Happy Sunday! I certainly did not expect this week’s Shi Sai to make sense, the week was rather nonsensical, but in an odd turn of the pen it actually does. What a strange, unsettling time it has been for so many in our world.
In my corner of it there were incredible highs and inconsolable lows. And through it all, a stream of silver lining weaved its way to my heart giving me hope.
I have hope because I was able to witness a band of underdogs finally tasting victory! And it was just as sweet, I’m betting even sweeter than they imagined it would be.
I have hope because even in the face of frightening uncertainty I still had busy today’s demanding my attention…bright sunrises and a fat, full heart-shaped moon that kept me grounded in the present moment. There where fragrant blooms, tasty kitchen creations and victories to be savored.
I have hope because I am finding that even in the midst of calamity, often of our own doing, more and more people are coming to their senses, realizing how naked the emperors are. Yes, there is hope for us all yet!
So here then is a quick look back to revisit the words and lines that tumbled onto the page this past week. I won’t dwell on it for too long though, because today, with its fresh slate of possibilities awaits and I have a hankering for shortbread. 😊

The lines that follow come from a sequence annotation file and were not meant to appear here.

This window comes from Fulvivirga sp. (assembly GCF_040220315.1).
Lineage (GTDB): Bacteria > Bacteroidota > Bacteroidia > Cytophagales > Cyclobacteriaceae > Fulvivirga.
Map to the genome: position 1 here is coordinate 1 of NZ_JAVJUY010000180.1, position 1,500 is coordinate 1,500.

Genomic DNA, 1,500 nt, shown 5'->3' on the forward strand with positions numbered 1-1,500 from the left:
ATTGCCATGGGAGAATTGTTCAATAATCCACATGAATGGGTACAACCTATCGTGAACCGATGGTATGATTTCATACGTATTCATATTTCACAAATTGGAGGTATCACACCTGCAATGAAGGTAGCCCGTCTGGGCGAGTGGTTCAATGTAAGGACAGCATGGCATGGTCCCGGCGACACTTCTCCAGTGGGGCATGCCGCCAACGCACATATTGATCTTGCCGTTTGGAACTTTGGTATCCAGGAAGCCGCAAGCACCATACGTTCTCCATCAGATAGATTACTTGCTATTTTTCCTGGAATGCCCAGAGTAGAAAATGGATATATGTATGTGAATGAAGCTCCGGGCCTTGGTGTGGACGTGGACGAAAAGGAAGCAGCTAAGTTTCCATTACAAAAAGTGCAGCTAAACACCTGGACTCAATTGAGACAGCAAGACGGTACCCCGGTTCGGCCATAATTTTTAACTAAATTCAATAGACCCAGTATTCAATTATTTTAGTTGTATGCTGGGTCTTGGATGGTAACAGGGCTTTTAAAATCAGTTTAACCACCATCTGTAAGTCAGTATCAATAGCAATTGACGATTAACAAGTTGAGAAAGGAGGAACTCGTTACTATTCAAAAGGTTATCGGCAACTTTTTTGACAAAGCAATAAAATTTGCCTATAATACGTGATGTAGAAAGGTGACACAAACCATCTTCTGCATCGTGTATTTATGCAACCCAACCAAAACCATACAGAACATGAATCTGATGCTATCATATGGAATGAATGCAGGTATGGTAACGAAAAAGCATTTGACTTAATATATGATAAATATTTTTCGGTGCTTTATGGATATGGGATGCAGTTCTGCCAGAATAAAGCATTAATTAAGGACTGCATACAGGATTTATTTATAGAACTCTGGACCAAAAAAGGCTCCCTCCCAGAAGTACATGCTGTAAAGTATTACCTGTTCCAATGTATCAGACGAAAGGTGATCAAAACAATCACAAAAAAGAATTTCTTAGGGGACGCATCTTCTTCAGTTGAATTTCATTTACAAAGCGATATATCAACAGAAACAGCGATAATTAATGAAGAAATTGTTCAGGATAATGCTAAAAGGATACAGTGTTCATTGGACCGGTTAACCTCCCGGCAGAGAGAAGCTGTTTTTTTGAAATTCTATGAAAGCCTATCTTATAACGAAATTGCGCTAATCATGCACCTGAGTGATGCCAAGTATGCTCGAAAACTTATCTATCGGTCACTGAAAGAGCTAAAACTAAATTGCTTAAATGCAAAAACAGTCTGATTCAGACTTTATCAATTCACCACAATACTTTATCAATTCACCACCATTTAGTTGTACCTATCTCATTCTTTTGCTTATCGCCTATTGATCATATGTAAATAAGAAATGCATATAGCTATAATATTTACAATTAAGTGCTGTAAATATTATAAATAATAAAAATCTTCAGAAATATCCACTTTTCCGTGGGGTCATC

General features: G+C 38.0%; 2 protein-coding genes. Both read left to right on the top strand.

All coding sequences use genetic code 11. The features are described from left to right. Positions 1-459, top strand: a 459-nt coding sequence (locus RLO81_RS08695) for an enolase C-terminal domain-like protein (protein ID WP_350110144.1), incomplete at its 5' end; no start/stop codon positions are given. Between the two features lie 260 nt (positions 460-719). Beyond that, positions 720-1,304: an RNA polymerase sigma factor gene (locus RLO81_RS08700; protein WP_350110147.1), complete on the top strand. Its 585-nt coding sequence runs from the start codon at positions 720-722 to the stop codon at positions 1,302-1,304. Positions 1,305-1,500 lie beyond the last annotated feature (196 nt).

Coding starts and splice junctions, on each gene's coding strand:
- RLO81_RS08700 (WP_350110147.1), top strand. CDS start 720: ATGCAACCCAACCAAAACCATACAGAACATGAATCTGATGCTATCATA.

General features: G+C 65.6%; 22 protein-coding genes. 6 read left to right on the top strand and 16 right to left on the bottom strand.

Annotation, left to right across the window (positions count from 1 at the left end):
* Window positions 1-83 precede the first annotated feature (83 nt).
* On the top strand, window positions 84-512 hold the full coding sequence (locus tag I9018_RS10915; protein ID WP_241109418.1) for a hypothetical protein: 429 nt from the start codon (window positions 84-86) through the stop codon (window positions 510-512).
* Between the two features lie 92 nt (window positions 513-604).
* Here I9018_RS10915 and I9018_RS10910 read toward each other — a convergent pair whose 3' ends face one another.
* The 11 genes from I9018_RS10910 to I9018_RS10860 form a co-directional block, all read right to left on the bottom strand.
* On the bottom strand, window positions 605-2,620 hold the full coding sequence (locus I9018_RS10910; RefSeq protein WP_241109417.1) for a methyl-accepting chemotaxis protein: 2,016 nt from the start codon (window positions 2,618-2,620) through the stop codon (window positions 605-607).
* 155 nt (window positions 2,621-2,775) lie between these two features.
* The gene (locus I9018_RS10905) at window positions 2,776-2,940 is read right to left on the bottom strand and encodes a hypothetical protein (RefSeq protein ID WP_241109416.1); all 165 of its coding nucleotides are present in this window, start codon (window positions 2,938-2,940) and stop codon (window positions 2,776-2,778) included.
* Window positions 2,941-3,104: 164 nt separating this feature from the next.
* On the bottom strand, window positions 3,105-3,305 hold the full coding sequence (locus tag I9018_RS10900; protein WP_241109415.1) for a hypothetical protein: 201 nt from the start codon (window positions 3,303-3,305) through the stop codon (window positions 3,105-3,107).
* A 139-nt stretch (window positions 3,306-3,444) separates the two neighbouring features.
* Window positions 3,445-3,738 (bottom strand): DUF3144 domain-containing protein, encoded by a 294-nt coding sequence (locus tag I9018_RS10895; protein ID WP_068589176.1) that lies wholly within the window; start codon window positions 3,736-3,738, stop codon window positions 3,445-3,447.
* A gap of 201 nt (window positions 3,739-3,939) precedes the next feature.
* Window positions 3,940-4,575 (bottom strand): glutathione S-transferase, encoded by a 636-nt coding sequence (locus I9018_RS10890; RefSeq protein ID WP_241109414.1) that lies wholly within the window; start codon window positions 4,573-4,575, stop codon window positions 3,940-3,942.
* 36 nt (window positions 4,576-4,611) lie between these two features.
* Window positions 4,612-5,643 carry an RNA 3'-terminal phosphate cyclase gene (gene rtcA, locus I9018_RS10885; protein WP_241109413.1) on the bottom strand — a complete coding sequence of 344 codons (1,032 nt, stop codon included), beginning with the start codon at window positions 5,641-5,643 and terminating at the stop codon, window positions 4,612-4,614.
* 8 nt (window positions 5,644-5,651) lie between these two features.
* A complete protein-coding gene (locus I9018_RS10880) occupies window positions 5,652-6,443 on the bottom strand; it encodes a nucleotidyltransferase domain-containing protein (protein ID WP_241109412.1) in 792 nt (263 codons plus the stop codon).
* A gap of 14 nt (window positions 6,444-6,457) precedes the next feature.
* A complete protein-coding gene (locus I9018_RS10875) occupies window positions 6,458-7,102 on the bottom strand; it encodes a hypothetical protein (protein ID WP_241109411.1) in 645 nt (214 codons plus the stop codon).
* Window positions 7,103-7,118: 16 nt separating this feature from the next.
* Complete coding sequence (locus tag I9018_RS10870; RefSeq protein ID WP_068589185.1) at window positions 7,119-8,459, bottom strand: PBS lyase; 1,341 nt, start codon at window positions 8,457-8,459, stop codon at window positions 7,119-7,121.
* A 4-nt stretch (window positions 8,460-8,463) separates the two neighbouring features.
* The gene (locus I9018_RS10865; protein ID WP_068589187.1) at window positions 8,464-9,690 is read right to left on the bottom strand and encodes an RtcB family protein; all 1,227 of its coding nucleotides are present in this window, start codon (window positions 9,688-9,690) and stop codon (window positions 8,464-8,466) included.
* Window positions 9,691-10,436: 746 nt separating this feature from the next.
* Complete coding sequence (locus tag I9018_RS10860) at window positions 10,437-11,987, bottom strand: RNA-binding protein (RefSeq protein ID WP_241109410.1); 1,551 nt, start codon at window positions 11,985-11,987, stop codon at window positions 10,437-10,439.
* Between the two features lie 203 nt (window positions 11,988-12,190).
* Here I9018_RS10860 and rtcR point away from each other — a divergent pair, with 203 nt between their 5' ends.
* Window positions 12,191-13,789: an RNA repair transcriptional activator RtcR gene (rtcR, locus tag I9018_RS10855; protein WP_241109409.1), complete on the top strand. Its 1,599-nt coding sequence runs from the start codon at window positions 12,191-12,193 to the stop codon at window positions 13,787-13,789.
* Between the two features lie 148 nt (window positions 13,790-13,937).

Sweet daydreams to you as always and Happy Sunday!
Shi Sai Sunday’s Week in ReVerse – 26 June 2016
take a walk on the wild side
there will most certainly be
when ripe for pricking
thus doomed to repeat history
take heart, remembering that LOVE never fails…
lean toward the extreme
the crowd does not always know the way
’til dinner is served
Let me see your happy faces!
The Shi Sai, (formerly known as a ReVerse) is a form created by Kat Myrman in April 2016. It is a poem created by taking one line of verse from several poems of an author’s own collection. The shi sai is done as a review of a series or collection of poems and therefore, each line should flow in chronological order of the dates the poems were written (from oldest to new). The lines chosen should be the author’s favorite from each poem. This form works best if the author resists the temptation to read the full new poem before all the verses have been added. (It helps one to resist the impulse to change a line to make it “fit”)